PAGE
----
The name of the former Bayern Munich and Germany legend was on a list of FIFA officials facing adjudicatory chamber scrutiny. FIFA also said it would try to limit Michel Platini and Sepp Blatter's suspensions to 90 days.
FIFA's Ethics Committee confirmed on Wednesday that investigations have been launched into former Executive Committee member Franz Beckenbauer over wrongdoings.
The 70-year-old sat on the Executive Committee when the World Cup bidding rights were awarded to Russia and Qatar. Beckenbauer was also briefly suspended for 90 days in June 2014 for failing to respond to questions from Michael Garcia - a ban that was swiftly lifted.
Beckenbauer's case has now been passed on to the adjudicatory chamber for a verdict by Hans-Joachim Eckert, the organization's ethics judge. The investigation into Angel Maria Villar Llona, the head of the Spanish Football Federation, is also now in the hands of Eckert.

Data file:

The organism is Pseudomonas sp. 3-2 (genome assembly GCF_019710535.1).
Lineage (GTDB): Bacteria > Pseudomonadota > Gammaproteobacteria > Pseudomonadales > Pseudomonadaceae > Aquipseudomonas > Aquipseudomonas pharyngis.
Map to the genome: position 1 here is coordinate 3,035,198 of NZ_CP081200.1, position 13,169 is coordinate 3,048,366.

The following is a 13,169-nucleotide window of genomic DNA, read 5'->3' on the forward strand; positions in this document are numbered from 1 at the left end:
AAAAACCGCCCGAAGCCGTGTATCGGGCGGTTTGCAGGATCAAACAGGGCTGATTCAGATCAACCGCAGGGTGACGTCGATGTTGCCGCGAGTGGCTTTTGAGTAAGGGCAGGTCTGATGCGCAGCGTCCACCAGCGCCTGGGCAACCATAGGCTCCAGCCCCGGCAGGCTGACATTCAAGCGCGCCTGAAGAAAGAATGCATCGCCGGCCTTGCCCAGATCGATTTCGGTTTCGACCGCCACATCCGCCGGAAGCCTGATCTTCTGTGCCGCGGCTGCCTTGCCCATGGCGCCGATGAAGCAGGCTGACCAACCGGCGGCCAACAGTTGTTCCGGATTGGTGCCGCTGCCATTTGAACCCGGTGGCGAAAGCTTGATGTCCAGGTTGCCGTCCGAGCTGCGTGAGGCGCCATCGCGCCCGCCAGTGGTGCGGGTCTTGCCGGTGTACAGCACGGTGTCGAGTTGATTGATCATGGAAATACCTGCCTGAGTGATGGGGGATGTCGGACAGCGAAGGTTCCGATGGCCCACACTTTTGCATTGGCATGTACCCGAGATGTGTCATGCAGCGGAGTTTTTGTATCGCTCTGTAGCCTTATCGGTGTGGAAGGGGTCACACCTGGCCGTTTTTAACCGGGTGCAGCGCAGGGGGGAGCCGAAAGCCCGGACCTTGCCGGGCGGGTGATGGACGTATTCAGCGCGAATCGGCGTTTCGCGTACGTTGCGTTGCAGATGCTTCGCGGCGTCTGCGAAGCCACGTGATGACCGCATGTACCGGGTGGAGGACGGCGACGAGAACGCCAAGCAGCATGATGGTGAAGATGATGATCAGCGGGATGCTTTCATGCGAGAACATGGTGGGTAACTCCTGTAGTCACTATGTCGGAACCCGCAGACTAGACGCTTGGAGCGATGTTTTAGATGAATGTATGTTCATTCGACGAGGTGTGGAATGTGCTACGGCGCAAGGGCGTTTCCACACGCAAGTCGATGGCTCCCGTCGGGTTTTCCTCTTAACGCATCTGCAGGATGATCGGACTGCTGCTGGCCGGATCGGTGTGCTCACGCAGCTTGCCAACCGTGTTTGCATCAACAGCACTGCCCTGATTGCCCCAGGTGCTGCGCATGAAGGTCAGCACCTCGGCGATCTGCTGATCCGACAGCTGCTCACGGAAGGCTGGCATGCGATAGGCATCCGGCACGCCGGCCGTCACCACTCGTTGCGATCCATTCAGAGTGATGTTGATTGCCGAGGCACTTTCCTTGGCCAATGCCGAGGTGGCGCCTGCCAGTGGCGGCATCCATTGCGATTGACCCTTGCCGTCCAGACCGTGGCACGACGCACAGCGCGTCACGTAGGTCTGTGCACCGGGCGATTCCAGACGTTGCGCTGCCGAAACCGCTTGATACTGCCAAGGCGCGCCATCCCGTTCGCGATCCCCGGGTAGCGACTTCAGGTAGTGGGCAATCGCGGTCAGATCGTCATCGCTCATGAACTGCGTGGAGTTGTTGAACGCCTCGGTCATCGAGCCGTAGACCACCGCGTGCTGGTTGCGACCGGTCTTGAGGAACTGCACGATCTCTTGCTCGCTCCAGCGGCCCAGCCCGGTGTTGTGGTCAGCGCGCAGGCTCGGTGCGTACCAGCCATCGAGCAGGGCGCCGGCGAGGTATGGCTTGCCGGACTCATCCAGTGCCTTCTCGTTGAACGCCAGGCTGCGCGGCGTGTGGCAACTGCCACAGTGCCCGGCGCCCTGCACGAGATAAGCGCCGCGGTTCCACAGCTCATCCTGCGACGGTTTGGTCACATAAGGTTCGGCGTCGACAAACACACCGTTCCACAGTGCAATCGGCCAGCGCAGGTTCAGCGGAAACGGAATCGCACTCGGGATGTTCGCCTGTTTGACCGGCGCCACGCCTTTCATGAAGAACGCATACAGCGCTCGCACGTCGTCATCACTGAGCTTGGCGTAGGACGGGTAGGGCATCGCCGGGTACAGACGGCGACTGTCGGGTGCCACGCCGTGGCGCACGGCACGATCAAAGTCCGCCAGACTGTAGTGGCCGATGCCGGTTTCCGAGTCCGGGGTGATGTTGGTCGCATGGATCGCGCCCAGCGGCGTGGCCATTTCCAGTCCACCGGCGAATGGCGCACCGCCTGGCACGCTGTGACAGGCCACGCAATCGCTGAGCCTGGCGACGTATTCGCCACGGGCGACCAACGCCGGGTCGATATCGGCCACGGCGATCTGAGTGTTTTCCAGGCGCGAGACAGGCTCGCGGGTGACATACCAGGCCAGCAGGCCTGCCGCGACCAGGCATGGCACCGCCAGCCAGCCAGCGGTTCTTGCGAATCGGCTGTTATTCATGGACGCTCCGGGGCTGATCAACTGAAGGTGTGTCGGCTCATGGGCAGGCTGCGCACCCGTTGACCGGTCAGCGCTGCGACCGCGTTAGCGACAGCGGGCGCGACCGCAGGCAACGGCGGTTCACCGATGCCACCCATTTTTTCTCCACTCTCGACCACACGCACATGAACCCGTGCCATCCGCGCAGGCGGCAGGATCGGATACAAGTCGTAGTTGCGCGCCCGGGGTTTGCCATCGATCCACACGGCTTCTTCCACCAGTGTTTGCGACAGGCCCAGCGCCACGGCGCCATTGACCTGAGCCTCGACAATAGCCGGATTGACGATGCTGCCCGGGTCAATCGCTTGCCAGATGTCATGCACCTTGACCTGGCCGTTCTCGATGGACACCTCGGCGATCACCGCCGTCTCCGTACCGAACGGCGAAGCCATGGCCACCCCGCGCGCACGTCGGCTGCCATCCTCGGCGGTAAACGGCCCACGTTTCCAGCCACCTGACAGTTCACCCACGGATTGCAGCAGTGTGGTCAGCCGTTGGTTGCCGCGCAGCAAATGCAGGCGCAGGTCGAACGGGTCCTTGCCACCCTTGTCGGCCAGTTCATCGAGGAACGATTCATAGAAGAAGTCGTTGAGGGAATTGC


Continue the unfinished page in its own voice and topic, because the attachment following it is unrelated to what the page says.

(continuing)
It's the latest scandal for German football following allegations of "vote-buying" to secure the hosting rights to the 2006 World Cup - vehemently denied by the German DFB football association. Beckenbauer was the head of the Organizing Committee and has been under the spotlight along with the current DFB President Wolfgang Niersbach.
"I never gave money to anyone in order to acquire votes so that Germany is awarded the 2006 World Cup," Beckenbauer said in a statement this week. "And I am certain that no other member of the bid committee did anything like that."
Meanwhile, FIFA confirmed that President Sepp Blatter, his right-hand man Jerome Valcke, and UEFA President Michel Platini all remained under investigation.
The world governing body said in a statement that it hoped the results of both cases could be revealed before the end of their 90-day suspensions. The suspensions could theoretically be extended by a further 45 days, but such an extension could preclude Platini from running for FIFA's presidency, pushing his ban too close to the February ballot.
rd/msh (AFP, dpa, Reuters, SID)